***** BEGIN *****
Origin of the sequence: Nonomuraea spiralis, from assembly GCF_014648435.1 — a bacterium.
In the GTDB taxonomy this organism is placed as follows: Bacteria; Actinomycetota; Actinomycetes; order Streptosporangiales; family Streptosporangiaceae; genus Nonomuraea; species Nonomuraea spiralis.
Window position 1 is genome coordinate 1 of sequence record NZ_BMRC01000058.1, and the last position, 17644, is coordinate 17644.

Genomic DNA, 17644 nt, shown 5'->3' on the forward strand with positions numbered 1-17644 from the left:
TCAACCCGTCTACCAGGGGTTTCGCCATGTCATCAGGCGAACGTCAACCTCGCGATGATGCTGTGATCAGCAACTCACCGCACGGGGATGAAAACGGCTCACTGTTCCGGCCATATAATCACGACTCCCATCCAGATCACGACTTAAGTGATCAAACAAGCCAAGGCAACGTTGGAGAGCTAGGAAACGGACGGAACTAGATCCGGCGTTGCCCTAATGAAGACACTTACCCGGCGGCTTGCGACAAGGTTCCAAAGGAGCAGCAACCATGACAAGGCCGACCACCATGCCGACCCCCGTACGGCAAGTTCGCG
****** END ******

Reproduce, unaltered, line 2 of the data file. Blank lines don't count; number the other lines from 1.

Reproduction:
In the GTDB taxonomy this organism is placed as follows: Bacteria; Actinomycetota; Actinomycetes; order Streptosporangiales; family Streptosporangiaceae; genus Nonomuraea; species Nonomuraea spiralis.